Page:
760H.68/6–2245: Telegram

Mr. Alexander C. Kirk, Political Adviser to the Supreme Allied Commander, Mediterranean Theater, to the Secretary of State

2713. Our 2634, June 15.16 The view is now held at AFHQ that concentration of troops under Yugo Army at Skolpje is not altogether alarming as resources of this area are adequate for provisioning and questering of these forces as opposed to obvious difficulties which would be encountered if all Yugo formations had been assembled in NW Yugo.

A certain amt of pol and nationalistic agitation has, however, occurred in which demands for annexation of territory within Greek Macedonia and protection against Zervas17 terrorist forces have been expressed. It is felt by competent authorities at AFHQ that Yugo concentration in Macedonia should not be regarded for present as sinister. The availability of these considerable forces for action against Greece should not be altogether discounted in view of complexities of confusing pol situation in that area and it is likewise felt that in Albania where main locus of friction appears to be the Greek claims for Epirus, there presumably seems to be no basis for likelihood of imminent hostilities. No definite info has been received at AFHQ as to where first [Page 319] Bulgarian Army will concentrate but at present only Bulgarian guards are reported on Macedonian frontier with six Russian divisions south of Balkan mountains.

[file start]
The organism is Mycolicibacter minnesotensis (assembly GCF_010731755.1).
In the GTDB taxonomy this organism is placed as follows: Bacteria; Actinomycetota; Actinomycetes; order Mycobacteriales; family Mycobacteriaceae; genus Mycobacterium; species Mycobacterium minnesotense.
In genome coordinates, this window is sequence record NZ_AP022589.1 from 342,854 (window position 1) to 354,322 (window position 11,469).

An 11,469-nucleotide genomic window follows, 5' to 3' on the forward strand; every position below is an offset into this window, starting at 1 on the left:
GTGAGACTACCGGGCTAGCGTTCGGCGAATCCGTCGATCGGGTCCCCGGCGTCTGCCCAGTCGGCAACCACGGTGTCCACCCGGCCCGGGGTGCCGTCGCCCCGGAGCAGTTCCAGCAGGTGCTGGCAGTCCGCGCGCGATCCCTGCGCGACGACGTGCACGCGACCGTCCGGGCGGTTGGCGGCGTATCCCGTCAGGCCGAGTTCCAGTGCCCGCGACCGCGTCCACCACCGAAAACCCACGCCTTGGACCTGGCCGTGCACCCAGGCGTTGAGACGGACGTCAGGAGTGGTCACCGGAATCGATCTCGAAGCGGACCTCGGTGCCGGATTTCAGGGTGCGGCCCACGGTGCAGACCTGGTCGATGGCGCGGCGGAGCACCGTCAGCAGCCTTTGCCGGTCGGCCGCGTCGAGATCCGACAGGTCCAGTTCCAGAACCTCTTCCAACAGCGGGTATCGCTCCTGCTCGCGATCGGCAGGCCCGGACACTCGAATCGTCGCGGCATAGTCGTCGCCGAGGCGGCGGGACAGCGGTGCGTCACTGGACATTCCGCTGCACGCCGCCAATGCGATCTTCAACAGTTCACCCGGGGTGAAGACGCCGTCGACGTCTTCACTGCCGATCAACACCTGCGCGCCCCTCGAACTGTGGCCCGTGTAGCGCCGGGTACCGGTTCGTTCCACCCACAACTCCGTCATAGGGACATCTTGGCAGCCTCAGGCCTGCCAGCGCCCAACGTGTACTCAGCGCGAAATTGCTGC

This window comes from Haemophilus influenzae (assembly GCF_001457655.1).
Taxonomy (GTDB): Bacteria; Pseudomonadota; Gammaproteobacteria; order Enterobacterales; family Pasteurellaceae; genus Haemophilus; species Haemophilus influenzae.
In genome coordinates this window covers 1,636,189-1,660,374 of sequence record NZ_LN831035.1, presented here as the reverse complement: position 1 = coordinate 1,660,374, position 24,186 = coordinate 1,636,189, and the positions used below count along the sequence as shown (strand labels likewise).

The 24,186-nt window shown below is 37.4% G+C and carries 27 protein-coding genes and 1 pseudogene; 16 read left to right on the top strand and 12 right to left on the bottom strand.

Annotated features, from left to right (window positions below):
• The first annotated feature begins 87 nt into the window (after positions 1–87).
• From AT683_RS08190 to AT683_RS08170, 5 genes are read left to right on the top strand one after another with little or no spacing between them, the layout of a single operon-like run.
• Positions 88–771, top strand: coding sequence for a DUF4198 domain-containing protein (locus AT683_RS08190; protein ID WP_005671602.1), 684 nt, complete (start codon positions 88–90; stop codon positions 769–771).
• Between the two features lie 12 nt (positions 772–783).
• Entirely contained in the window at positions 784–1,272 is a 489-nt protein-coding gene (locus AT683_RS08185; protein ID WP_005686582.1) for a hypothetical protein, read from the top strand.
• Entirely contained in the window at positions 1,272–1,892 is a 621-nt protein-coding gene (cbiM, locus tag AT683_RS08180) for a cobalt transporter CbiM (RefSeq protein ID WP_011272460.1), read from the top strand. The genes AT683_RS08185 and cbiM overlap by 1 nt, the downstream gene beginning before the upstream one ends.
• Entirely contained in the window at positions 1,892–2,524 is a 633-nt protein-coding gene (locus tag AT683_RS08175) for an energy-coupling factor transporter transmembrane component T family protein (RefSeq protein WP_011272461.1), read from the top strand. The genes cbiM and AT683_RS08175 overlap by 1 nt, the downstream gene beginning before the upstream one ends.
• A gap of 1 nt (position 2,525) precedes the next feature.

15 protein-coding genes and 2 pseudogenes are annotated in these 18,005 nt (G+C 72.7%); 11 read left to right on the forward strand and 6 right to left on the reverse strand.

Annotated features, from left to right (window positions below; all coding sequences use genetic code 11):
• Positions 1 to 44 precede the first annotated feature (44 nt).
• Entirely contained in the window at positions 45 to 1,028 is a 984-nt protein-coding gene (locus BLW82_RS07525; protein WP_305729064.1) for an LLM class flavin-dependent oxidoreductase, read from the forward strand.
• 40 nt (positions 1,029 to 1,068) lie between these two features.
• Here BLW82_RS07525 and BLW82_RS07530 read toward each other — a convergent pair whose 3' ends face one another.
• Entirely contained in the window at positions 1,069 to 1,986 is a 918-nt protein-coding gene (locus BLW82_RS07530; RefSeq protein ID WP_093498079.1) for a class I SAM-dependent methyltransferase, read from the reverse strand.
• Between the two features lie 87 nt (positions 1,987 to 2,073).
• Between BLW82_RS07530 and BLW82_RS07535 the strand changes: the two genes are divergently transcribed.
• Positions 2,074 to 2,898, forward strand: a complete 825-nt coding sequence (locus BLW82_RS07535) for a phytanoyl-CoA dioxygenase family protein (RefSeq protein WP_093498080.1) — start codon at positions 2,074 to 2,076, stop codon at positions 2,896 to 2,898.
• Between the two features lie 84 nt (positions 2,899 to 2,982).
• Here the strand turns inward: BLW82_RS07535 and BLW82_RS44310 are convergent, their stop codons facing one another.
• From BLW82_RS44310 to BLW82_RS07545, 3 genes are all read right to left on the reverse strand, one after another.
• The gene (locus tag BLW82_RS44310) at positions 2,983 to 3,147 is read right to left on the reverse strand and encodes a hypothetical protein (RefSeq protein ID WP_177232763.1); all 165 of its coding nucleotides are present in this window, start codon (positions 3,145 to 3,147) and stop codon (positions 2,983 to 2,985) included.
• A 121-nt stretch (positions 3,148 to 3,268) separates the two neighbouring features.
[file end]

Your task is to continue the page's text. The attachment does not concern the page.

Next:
[Mr. John Sofianopoulos, the Greek Minister for Foreign Affairs, visited Washington upon his departure from the San Francisco Conference. On July 5 he called on President Truman; for the statement issued by the President concerning their conversation, see Department of State Bulletin, July 8, 1945, page 69. Acting Secretary of State Grew received Mr. Sofianopoulos on July 9; the Greek Foreign Minister talked “at length about Greece’s territorial problems” and about the hope of the Greek Government that the United States would not recognize the Hoxha regime in Albania. For another aspect of this conversation concerning Greek economic problems, see page 228.]

  1. Not printed.
  2. Gen. Napoleon Zervas, commander of EDES (Ellenikos Demokratikos Ethnikos Syndesmos, the National Republican Greek League), a Greek resistance organization operating in northwest Greece during the years of the German occupation, and which had successfully resisted ELAS penetration into that area.